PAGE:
Burnley and District Historical Society latest talk from 'Footsteps' Wainwright editor
and live on Freeview channel 276
The illustrated lecture was presented by Nick Burton who has written several books on walking and local walks, and is the editor of “Footsteps” the magazine of the Wainwright Society.
Tom Leonard (1864-1948) was a Congregational minister in Colne whose Christian principles led to him taking actions to improve the lives of his parishioners.
Starting in 1891 he took local mill workers from the town on outdoor holidays in the countryside enabling them to get much needed fresh air and exercise. He created the Co-operative Holidays Association and the Holiday Fellowship and was a founder member of the Youth Hostels Association.
Tom Stephenson (1893-1987) grew up in Whalley and began his working life at the age of 13 in a local mill. After his first week at work he climbed Pendle Hill and contrasted the wide open countryside around him with the conditions in workplaces. This inspired him to campaign for better access to the countryside for working class people.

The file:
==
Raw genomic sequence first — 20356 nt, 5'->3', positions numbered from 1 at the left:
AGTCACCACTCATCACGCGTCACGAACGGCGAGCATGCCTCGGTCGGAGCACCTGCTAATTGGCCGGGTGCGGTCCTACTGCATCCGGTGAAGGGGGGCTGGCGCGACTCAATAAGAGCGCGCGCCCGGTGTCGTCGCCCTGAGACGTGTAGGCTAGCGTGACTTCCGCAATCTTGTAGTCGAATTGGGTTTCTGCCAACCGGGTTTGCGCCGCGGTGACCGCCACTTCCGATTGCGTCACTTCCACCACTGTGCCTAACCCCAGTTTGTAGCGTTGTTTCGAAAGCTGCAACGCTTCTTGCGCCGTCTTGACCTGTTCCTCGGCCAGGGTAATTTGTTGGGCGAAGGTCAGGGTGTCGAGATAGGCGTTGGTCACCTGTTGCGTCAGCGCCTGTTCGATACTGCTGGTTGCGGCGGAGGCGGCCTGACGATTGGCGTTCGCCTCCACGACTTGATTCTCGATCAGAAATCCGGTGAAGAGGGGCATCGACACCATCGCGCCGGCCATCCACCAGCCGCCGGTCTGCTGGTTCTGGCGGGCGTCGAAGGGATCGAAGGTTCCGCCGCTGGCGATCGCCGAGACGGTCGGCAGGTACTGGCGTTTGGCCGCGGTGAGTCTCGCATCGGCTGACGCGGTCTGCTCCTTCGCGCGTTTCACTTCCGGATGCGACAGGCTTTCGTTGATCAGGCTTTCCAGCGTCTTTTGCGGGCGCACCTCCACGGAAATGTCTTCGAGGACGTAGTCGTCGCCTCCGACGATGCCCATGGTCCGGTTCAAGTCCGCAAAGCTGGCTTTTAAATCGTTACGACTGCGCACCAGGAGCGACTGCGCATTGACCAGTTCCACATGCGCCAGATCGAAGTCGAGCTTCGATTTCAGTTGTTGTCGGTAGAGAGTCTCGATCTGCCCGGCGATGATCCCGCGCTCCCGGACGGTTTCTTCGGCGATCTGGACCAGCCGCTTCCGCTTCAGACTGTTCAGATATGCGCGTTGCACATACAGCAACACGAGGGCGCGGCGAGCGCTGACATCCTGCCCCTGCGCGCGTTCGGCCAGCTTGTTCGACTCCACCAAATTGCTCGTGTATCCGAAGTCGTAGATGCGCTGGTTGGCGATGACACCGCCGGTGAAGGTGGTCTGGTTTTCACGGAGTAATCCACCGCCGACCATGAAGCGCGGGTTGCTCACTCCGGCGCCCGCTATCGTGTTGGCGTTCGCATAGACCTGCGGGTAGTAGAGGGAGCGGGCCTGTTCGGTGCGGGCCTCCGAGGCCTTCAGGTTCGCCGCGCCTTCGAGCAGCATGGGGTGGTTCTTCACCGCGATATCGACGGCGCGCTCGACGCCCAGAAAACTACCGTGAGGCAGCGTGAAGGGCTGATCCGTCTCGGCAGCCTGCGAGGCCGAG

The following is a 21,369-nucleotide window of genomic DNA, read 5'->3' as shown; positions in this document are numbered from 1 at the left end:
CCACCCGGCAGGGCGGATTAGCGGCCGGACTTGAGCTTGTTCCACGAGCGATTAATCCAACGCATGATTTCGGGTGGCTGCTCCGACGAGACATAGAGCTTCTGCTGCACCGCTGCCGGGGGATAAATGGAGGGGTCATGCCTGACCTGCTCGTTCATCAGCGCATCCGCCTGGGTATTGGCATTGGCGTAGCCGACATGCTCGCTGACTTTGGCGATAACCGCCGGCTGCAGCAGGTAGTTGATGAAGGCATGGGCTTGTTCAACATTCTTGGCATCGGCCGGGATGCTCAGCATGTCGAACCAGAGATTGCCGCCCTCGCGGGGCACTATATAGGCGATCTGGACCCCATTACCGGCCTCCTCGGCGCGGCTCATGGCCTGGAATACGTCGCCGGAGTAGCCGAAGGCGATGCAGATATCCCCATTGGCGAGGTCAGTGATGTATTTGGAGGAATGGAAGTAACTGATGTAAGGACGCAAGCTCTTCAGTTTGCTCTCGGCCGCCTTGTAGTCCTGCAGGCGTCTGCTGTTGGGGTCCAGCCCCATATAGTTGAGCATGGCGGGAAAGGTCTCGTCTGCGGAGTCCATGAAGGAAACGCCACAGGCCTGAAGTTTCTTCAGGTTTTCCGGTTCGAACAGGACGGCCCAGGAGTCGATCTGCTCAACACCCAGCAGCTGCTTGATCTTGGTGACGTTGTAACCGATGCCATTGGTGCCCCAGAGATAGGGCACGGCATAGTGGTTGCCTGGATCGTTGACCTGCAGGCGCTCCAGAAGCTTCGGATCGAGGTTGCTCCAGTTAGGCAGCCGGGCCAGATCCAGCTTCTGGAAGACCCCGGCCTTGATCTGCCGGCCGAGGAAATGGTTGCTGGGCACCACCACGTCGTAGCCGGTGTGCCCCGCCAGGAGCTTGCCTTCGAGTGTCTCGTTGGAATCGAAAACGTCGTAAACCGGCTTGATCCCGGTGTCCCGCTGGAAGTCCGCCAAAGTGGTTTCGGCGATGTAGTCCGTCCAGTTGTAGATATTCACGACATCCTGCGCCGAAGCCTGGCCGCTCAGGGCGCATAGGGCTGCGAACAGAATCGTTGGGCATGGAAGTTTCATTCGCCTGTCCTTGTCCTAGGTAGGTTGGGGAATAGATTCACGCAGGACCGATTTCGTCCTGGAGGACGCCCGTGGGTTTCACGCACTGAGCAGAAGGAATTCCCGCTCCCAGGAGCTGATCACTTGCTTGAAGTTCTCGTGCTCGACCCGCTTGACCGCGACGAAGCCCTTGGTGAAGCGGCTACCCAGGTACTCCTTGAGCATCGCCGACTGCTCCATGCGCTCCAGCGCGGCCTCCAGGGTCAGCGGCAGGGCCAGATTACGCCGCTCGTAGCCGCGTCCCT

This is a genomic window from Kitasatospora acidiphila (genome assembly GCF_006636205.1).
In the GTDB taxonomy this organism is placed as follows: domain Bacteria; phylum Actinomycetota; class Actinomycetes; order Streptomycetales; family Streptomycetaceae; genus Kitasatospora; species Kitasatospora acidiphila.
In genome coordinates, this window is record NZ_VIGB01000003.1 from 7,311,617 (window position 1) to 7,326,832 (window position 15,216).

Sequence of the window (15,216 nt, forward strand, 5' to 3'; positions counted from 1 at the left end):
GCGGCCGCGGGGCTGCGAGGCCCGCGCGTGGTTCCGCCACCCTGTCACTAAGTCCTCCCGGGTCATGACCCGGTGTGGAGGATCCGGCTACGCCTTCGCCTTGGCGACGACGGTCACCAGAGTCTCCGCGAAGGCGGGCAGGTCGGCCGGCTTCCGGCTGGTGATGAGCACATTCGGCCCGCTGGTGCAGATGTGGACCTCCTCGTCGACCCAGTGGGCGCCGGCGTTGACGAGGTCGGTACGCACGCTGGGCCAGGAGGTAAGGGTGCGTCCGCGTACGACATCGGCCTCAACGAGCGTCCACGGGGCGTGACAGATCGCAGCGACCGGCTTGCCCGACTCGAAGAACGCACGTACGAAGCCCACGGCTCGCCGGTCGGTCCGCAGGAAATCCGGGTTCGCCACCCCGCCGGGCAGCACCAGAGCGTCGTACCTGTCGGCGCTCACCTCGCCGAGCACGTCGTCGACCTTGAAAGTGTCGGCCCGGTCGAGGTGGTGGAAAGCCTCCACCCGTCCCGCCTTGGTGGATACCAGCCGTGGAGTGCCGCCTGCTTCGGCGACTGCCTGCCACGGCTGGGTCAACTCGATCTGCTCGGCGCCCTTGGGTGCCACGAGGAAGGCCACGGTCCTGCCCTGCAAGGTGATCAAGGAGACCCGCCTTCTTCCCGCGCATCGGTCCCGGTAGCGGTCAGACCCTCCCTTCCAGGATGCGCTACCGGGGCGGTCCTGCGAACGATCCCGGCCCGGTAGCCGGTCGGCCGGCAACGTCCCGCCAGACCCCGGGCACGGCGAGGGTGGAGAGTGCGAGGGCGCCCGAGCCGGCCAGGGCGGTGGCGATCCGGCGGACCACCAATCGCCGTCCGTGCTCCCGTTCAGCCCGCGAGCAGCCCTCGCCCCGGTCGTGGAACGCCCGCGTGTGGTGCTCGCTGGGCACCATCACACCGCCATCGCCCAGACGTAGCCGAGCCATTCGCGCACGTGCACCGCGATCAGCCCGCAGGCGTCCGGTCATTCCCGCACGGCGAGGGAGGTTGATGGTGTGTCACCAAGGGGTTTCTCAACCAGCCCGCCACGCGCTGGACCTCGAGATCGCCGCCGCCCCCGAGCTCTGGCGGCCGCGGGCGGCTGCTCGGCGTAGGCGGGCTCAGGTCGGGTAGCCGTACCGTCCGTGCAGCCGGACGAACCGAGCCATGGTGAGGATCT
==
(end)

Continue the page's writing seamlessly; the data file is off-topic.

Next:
He championed the creation of National Parks and the right of working class people to roam, something which had previously been restricted by wealthy landowners protecting grouse shooting for the upper classes.
He became secretary of the Ramblers Association and as a journalist at the Daily Herald wrote an article in 1935 “A long Green Trail” describing linking the Pennines to Scotland. From this followed a 30 year campaign to create The Pennine Way which was officially opened in 1965. Tom wrote the first official guide.
Nick Burton together with Bob Sproule and in association with the Mid Pennine Arts Association have devised a 25 mile walking route “The Two Toms Trail” with three separate leaflets for walkers.
The Mid Pennine Arts Association are working to have plaques placed at key points along the route commemorating the Two Toms.
The next meeting of the society will be the Annual General Meeting on December 13th at St John’s Church hall, Ivy Street, at 2pm. Following the meeting there will be a short illustrated presentation by Denise North on the subject of “The Famous Christmas Truce of 1914”.